With Passover just around the corner, Memorial Day still lingering, and Lachdischen week but a month away, all of us — Jews, Christians, and Tories alike — are reminded of the toil and hardship that our ancestors suffered so that we could live in a relatively free world: free of chains, free of sound, but, most importantly. free of hard, manual labor. I mean, come on, who needs it? The reason we are all in college is so that we can, one day, make a living hovering over desks or correcting punctuation for a living with our bland, little lives (no reference to daze editors). We spend our free time practicing Instant Message smiley faces, littering our walls and closets with Periodic Tables of Booze posters, and figuring out the easiest way to make machines work for us. Life is easy and fun for the most part.
But there is one place so backwards and twisted that it seemingly pays no attention to these worldly trends. As we enter the third dimension, it begins to come into view: the gym. Is this place for real? Think about it: Life can be so easy and air-conditioned, yet some people actually aggregate in these sultry jungles for hours on end with the sole purpose of sweating, fatiguing, and wearying their bodies until they can’t breath properly. This sounds like what Edith Piaf, ’46, calls “masochistic.” As a journalist, I was determined to explore this strange phenomenon. My first thought was to call an official of this group and get some kind of statement. But we all know by now that their fantastic ability to circumvent questions, coupled with my tendency to break phones, necessitated a visit. So into the trenches I went. The first thing that struck me when I landed in this little mess nest was how much art truly flowed in the veins of the place. Generally we recognize ballet and bulk in two isolated groups, occupying the opposite poles of human ability. But art and exercise coexist here.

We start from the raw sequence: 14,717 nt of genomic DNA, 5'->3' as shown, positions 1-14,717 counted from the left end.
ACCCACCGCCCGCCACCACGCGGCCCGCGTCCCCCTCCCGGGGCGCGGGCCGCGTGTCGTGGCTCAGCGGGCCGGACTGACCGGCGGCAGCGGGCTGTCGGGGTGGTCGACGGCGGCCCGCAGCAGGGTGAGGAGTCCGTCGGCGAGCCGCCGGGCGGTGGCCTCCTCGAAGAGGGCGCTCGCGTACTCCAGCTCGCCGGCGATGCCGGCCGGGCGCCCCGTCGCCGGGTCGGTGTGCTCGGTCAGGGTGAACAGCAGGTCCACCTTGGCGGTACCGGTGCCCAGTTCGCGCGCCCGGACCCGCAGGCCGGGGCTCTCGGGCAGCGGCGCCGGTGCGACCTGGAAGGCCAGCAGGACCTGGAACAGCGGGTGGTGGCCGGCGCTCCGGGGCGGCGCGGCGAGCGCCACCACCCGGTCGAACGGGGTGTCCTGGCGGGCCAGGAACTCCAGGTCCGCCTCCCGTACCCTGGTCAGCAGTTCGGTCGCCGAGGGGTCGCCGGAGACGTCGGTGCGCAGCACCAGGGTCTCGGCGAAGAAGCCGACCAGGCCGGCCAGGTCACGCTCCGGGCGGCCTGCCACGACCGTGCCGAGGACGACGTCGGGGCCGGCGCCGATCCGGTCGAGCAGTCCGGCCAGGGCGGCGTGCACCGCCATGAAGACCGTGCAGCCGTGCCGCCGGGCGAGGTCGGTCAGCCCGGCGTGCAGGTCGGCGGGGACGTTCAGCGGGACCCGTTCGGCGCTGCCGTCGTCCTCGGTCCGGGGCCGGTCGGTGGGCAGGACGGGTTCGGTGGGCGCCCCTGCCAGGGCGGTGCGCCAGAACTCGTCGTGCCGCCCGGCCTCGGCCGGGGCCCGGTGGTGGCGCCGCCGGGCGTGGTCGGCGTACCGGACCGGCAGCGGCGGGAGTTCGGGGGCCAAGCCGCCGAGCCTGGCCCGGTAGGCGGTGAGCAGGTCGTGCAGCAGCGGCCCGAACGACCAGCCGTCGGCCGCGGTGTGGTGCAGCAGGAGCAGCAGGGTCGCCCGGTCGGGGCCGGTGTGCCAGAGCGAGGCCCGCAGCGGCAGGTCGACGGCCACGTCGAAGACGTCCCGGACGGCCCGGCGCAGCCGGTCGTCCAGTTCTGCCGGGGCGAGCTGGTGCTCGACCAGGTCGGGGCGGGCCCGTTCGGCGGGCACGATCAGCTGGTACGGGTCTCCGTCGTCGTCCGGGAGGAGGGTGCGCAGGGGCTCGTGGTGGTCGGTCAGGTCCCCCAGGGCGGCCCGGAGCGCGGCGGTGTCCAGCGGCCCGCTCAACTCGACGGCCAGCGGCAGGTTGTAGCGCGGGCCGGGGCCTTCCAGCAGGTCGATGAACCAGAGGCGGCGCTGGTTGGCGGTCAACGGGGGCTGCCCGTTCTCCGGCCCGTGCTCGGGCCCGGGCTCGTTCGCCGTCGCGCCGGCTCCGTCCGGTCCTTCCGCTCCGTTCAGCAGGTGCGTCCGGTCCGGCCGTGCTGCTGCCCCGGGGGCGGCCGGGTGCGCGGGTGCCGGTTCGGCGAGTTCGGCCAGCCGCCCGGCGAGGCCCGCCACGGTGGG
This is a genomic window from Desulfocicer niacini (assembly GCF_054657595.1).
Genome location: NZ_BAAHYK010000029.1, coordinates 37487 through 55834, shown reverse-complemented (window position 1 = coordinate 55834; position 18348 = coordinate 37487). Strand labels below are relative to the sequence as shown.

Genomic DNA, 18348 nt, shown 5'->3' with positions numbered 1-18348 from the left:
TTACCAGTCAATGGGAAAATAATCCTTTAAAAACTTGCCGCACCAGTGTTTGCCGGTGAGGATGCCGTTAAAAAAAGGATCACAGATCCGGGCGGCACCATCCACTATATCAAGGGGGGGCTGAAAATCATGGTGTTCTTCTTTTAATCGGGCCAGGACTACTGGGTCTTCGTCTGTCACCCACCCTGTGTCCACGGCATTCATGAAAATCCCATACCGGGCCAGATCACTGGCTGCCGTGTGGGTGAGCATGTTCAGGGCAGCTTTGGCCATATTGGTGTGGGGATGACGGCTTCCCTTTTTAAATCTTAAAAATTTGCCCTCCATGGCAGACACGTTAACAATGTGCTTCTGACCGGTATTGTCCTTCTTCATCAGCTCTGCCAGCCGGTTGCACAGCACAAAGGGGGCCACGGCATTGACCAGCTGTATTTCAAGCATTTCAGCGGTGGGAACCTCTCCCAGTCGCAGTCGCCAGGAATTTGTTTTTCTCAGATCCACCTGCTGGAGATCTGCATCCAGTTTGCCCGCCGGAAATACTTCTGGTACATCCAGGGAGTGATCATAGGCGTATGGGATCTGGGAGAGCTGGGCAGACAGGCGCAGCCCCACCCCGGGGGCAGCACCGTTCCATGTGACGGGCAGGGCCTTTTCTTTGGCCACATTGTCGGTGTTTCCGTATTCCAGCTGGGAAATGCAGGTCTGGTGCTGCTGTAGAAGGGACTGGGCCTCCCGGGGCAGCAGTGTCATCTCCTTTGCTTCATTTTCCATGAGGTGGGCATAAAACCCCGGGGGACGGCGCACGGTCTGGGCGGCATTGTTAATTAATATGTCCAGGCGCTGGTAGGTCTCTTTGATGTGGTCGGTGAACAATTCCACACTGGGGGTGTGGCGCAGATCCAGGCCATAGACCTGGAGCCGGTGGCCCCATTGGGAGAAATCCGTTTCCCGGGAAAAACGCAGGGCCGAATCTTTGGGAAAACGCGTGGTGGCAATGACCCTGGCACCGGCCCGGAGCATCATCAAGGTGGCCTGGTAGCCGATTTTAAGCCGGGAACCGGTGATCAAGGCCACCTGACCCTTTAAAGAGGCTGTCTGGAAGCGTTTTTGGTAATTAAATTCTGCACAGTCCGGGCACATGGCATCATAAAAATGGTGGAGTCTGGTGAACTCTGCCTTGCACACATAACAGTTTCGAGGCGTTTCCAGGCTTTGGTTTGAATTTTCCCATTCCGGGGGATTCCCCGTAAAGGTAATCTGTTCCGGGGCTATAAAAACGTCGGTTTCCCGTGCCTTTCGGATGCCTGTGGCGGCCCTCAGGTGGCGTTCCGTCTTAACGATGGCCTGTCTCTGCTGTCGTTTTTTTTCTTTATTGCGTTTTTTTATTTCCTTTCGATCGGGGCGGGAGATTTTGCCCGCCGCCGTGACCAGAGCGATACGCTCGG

Everyone has their tunes blasting. Self-expression blossoms as people shed their conformed wardrobe and strip down to the bare bones. Revealing. Vulnerable. Even the cadence and rhythm of lunges and hustles seemed like a bit of a dance. So what was this connection? I decided to ask an expert. His name was Tyler, and he wipes the machines after they are used:
daze: So you spend a lot of time here, eh?
Tyler: I work on Tuesdays and Thursdays. Well now it’s Fridays too.
daze: Why do you think that the gym is so popular these days?
Tyler: Well, come on. Chicks are fat. Well, not her. That’s Melissa. But yeah.
daze: What do you think is more postmodern? Running miles and miles but going nowhere, climbing flights upon flights of stairs but not getting any higher, or lifting dozens of pounds of weight when all we have to do with our arms is turn pages of books and open doors?
Tyler: Well, all of our equipment here is completely up to date. We make sure ’bout it. If it doesn’t work then we put a sign on it.
daze: What’s the strangest thing you’ve ever seen at the gym?
Tyler: People working out. I guess it’s normal, but people work really hard at it. For them, it’s strange I guess. I don’t think about it too much.
daze: How can you tell if a guy has great pecks or it’s just, you know … How can you tell if its chest muscles or fat muscles?
Tyler: What? I don’t know. I don’t really look.
daze: Oh come on.
Tyler: Is this going to be in the newspaper?
daze: Well, do you consider daze a newspaper? (laughs) Do you think that it is more important to work out and build some sort of personal defense system in the form of muscles with this new assault arm ban lifted? I mean its getting more dangerous out there. Don’t we need some punch with all these armed bandits out there?
Tyler: Yeah, I think closer to home it’s a problem too. At my friend’s frat last week, we were playing this game with some jump ropes and this beer. Well, it wasn’t a beer, but it was in a beer can. We were playing the game. I forget the rules. But, yeah, a fight broke out. This kid was totally running his mouth. Well, this kid was huge. Hold on, wait a second.
Archived article by Brian London
Red Letter Daze Contributor